A “freak” flood and a tragic drowning
  • It should have been an idyllic holiday on a riverbank. A family booked a week’s vacation in one of three chalets built by a farmer on the banks of a river. The family was particularly attracted by the fact that this was the closest chalet to the river, with a wooden balcony from which the children could fish. 
  • The family arrived in fair weather but a violent storm and heavy rains in the river’s catchment area led to overnight flooding when the river burst its banks. They awoke at midnight to flooded rooms, struggled to escape from the chalet and were unable to save their toddler, who was swept away and drowned in the flood (according to media reports at the time, he was torn from his father’s arms whilst his father and an older brother clung to a tree in the raging flood).
  • The family sued the farmer as owner of the farm, chalet and guest house business. They also claimed against his wife, but this part of the claim failed as she was married to the farmer out of community of property, and had merely assisted him with bookings and administration. 
  • As regards the farmer as property owner, although he denied any element of “wrongfulness” (unlawfulness), the Court found that he had built the chalets in a dangerous area, known to experience occasional flooding, and therefore had a legal duty to ensure that they were safe for use by members of the public.
  • The owner also denied any negligence. The flood, he said, was a “freak of nature” and not foreseeable, no such event having been experienced for over 40 years. He had built the chalet 6m above the normal river level and 2.8m over the high water mark pointed out to him by the previous owner. 
  • Expert evidence was that the year in question had seen a normal rainfall pattern and that the day in question experienced “high but not abnormal” rainfall. The chalet was built in the “dangerous area” of a 100-year flood line area with no escape route nor flood warning mechanism. Such floods, the expert said, could be expected once every 17-18 years. 
  • Critically, the Court found on the evidence that the possibility of heavy flooding was “foreseeable” and that the owner’s failure to take steps to protect chalet occupants rendered him liable.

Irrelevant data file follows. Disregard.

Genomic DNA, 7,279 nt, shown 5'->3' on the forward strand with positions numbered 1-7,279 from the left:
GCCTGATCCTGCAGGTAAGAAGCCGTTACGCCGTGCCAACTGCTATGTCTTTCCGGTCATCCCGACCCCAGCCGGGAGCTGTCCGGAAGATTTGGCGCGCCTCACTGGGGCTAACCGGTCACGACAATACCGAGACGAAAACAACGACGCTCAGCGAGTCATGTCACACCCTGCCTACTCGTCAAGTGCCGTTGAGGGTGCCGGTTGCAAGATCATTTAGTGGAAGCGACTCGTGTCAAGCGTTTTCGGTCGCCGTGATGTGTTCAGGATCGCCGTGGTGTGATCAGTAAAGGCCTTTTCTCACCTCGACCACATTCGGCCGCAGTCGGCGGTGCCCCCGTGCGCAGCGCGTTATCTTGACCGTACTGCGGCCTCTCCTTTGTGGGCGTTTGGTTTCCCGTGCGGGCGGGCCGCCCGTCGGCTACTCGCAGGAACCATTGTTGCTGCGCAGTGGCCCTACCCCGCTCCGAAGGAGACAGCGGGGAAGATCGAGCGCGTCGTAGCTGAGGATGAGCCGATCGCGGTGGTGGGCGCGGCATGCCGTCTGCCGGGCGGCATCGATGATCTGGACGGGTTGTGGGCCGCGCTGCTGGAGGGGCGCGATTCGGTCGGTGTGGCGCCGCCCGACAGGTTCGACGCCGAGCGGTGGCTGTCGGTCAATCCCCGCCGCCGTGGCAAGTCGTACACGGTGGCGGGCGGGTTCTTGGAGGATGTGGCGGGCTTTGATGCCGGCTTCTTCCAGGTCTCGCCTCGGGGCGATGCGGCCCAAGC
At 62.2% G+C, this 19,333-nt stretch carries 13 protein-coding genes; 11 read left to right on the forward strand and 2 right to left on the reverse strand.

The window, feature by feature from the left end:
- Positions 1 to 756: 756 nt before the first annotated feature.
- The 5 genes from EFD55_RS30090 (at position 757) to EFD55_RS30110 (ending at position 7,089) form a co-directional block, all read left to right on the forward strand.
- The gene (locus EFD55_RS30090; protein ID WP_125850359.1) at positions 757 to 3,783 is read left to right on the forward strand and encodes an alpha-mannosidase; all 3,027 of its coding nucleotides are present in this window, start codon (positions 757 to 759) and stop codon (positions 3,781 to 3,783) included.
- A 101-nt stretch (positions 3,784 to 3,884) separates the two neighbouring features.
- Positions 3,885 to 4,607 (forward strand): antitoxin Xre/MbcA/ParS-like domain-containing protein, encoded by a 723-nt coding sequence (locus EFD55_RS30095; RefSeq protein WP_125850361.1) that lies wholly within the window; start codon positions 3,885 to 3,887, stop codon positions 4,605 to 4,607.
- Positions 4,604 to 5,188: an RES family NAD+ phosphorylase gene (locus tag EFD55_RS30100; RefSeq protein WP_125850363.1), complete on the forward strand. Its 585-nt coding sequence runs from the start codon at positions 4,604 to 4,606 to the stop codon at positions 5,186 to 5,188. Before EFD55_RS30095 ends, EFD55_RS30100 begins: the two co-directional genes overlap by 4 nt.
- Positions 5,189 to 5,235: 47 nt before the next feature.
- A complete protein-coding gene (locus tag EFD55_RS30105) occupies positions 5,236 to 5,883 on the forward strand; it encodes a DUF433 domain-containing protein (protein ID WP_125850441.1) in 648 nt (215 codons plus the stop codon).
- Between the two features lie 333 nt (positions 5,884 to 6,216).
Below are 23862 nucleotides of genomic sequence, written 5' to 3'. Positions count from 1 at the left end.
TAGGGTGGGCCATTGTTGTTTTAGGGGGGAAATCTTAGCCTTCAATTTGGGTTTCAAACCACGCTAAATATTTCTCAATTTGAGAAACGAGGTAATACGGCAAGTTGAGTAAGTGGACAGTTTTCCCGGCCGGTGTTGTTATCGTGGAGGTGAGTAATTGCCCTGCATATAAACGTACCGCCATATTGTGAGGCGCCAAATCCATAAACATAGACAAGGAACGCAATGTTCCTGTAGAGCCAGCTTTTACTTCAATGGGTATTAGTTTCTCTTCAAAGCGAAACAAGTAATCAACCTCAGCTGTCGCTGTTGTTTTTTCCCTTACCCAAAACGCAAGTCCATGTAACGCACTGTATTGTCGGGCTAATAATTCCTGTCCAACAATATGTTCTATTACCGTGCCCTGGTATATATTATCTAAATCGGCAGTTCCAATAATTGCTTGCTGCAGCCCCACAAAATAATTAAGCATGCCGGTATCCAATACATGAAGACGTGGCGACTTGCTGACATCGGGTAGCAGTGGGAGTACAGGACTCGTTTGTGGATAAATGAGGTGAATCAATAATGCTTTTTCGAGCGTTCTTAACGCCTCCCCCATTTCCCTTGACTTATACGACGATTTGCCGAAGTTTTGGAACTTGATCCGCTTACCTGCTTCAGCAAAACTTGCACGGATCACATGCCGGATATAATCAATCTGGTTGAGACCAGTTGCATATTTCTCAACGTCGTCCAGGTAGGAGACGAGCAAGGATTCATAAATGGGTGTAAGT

• The owner also argued that the family had no right to sue because of disclaimer notices which he said were at the farm entrance warning visitors that they entered at their own risk. He also claimed to have taken reasonable steps to warn occupants of the danger of flooding. On its assessment of conflicting evidence however the Court found that even if there were warning and indemnity notices as claimed, the owner had not proved that they were brought to the family’s attention. In any event, said the Court, it would in this case be unjust and unfair to deny the family its claim.
  • The owner is accordingly liable for whatever damages the family can prove.
Property owners – protect yourself!
  • From a practical point of view you will want to pro-actively investigate any potential risks, manage them, warn your guests/tenants about them and make sure they know how to protect themselves should Mother Nature suddenly spring one of her nasty surprises. 
  • The legal side to all that of course is that you should always be able to show that you have taken reasonable steps to protect your guests from all foreseeable risks.
  • Comply also with all building and safety regulations – not doing so immediately puts you in the wrong.
  • Take advice on the use of indemnity/disclaimer/exemption notices on your website, all advertising materials, booking platforms etc, also on the premises themselves and in your contracts. Bear in mind that there are limits to their effectiveness particularly where the Consumer Protection Act or constitutional considerations apply. 
  • Insurance – make sure you are covered for any claims of this nature, and that you comply fully with any requirements imposed on you by the insurers.

Most important of all, take professional advice specific to your circumstances!